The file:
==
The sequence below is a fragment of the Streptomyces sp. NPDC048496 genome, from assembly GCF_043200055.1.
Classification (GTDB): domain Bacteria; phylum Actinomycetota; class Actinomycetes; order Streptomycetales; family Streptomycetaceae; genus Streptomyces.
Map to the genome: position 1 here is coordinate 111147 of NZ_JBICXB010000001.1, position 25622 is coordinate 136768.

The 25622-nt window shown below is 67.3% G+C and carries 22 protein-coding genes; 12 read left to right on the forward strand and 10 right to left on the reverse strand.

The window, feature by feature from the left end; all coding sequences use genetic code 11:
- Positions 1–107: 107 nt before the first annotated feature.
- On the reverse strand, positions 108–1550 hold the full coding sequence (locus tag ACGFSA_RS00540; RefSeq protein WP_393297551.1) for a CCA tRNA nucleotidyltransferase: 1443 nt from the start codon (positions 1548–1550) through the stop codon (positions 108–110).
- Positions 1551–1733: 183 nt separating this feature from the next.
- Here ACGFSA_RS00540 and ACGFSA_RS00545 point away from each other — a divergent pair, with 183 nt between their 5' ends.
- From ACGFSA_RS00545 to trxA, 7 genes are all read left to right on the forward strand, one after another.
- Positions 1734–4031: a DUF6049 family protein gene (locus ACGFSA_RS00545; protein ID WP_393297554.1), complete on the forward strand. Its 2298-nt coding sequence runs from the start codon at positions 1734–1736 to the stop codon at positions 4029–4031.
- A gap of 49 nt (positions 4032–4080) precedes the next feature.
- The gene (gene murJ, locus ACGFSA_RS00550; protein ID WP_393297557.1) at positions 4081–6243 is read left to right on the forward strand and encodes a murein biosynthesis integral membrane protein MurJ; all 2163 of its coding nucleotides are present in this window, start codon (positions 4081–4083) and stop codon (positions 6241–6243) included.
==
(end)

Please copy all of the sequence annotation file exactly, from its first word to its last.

The sequence below is a fragment of the Streptomyces sp. NPDC048496 genome, from assembly GCF_043200055.1.
Classification (GTDB): domain Bacteria; phylum Actinomycetota; class Actinomycetes; order Streptomycetales; family Streptomycetaceae; genus Streptomyces.
Map to the genome: position 1 here is coordinate 111147 of NZ_JBICXB010000001.1, position 25622 is coordinate 136768.

The 25622-nt window shown below is 67.3% G+C and carries 22 protein-coding genes; 12 read left to right on the forward strand and 10 right to left on the reverse strand.

The window, feature by feature from the left end; all coding sequences use genetic code 11:
- Positions 1–107: 107 nt before the first annotated feature.
- On the reverse strand, positions 108–1550 hold the full coding sequence (locus tag ACGFSA_RS00540; RefSeq protein WP_393297551.1) for a CCA tRNA nucleotidyltransferase: 1443 nt from the start codon (positions 1548–1550) through the stop codon (positions 108–110).
- Positions 1551–1733: 183 nt separating this feature from the next.
- Here ACGFSA_RS00540 and ACGFSA_RS00545 point away from each other — a divergent pair, with 183 nt between their 5' ends.
- From ACGFSA_RS00545 to trxA, 7 genes are all read left to right on the forward strand, one after another.
- Positions 1734–4031: a DUF6049 family protein gene (locus ACGFSA_RS00545; protein ID WP_393297554.1), complete on the forward strand. Its 2298-nt coding sequence runs from the start codon at positions 1734–1736 to the stop codon at positions 4029–4031.
- A gap of 49 nt (positions 4032–4080) precedes the next feature.
- The gene (gene murJ, locus ACGFSA_RS00550; protein ID WP_393297557.1) at positions 4081–6243 is read left to right on the forward strand and encodes a murein biosynthesis integral membrane protein MurJ; all 2163 of its coding nucleotides are present in this window, start codon (positions 4081–4083) and stop codon (positions 6241–6243) included.